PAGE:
California courts on the hunt for ‘Antifa conspiracy’

By Teddie Kelly
May 25, 2024

This month the Superior Court of San Diego County convicted two activists, Brian Lightfoot and Jeremy White, each on a felony count of “conspiracy to riot” as a result of their participation in a 2021 counterprotest against Trump-supporting white supremacists.

Anti-fascist demonstration, San Diego, December 12, 2020.

Lightfoot and White were the only two individuals to go to trial among the group known as the San Diego 11. In the months leading up to the trial, nine of the other protesters against the “Patriot March” in Pacific Beach all pled guilty to a variety of charges, including felony assault and unlawful use of tear gas.

Two of the San Diego 11 are trans women. One — Nikki Hubbard — has already been sentenced to five years in prison. Despite having a valid California driver’s license that listed her gender as female and informing the arresting officers that she was trans, Hubbard was locked up with men.

On the day of Hubbard’s sentencing, her spouse petitioned the judge directly to honor her gender identity. Nevertheless, Nikki Hubbard is currently being held in a men’s health facility in Stockton, California, in a clear violation of The Transgender Respect, Agency and Dignity Act (SB-132) which was signed into law by California Governor Gavin Newsome on Jan. 1, 2021.

The unprecedented “conspiracy to riot” charges were based on a series of messages exchanged between some of the activists. Evidence brought by prosecutors highlights the ability of cops and courts to seize all digital communications an individual may have on their phones — and to twist even the most innocuous comments into proof of violent intent.

Brian Lightfoot, who is Black, was questioned on the stand about his use of expressions originating from African American Vernacular English (AAVE) that have become common idioms.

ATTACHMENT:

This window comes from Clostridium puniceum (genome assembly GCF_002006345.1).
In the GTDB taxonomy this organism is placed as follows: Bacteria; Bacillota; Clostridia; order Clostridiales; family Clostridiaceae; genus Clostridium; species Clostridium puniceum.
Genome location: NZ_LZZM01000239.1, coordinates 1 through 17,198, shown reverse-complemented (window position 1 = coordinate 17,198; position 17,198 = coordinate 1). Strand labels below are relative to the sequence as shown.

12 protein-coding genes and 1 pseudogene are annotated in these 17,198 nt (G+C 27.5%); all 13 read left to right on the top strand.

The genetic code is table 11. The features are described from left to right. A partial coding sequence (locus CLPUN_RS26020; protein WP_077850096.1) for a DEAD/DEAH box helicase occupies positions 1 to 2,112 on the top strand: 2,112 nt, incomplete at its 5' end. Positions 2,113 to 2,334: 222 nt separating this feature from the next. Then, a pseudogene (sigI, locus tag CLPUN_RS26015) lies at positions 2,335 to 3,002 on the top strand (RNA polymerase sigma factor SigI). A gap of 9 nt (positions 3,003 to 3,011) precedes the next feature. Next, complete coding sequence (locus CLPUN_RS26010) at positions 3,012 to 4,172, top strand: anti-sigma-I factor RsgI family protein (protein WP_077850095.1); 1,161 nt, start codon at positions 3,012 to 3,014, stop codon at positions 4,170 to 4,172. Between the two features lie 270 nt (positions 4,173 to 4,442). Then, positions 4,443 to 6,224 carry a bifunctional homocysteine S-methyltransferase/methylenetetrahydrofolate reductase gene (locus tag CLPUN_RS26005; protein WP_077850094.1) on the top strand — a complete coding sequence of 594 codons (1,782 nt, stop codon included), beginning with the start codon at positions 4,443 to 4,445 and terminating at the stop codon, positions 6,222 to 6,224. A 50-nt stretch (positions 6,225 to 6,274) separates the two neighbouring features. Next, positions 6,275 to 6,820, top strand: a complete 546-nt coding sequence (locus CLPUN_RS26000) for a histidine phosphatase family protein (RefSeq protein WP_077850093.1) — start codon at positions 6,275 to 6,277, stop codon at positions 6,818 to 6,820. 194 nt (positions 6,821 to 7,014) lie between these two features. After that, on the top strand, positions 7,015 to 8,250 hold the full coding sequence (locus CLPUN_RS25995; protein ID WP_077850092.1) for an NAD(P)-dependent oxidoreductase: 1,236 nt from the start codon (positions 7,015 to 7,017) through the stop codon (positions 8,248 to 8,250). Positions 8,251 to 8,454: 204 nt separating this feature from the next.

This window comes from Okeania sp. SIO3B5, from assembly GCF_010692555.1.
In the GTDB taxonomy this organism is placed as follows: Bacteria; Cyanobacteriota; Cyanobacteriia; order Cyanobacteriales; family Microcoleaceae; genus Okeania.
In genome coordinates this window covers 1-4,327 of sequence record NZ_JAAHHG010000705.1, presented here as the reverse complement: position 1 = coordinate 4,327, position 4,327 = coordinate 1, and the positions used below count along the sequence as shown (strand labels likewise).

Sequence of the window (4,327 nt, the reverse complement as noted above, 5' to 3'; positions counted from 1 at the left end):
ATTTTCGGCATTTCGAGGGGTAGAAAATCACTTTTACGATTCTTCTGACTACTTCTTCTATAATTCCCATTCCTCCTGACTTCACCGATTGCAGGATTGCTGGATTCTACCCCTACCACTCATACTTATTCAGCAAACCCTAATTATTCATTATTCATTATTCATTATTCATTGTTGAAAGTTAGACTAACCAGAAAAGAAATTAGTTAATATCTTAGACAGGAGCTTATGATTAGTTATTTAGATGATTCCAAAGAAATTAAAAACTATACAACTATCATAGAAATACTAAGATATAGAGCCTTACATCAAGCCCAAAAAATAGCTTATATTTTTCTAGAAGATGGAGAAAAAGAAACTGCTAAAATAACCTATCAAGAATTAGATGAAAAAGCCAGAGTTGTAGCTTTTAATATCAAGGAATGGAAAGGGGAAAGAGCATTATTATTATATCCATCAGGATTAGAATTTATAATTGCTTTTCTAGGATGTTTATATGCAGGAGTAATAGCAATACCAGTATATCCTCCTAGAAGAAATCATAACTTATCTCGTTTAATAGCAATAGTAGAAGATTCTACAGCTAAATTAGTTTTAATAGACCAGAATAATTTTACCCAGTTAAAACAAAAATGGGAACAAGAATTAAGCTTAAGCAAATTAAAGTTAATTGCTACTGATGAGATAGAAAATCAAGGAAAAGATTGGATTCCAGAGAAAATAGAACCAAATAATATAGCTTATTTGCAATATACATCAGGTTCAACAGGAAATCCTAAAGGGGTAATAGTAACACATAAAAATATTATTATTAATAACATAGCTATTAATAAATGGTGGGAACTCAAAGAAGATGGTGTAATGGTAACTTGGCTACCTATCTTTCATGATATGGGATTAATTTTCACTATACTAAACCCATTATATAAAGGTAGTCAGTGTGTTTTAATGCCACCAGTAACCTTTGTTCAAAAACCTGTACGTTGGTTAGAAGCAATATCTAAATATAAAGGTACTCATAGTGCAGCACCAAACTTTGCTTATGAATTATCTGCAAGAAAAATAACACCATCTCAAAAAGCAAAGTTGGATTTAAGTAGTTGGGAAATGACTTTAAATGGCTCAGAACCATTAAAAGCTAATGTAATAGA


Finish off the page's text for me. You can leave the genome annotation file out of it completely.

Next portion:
“At 10 p.m., you talked about how it was going to be ‘lit.’ What did you mean by that?” asked Deputy District Attorney Mackenzie Harvey, implying that the slang phrase literally meant setting something on fire.

Likewise, prosecutors had a field day with a text message from Lightfoot where he said he planned on “holding space” for his fellow activists. This phrase, again popularized by Black activists, refers to creating an empathetic, nonjudgmental environment for oppressed people.

The prosecution suggested this meant Lightfoot “wanted to fight” and planned to physically occupy areas to violently prevent right-wing marchers from assembling on the boardwalk that day. “They were looking to commit violence,” the deputy district attorney said.

A DA on a crusade against “Antifa”

San Diego District Attorney Summer Stephan was appointed in 2017 by the outgoing DA Bonnie Dumanis upon her sudden resignation over corruption allegations. Stephan was elected the following year after campaigning against Black Lives Matter activists, promising to uncover “the truthful nature of the protestors.”

On a campaign website called, Stephan accused her opponent of being a puppet of Jewish billionaire and Holocaust survivor George Soros who “has brought his war against law enforcement to San Diego.” (Archived: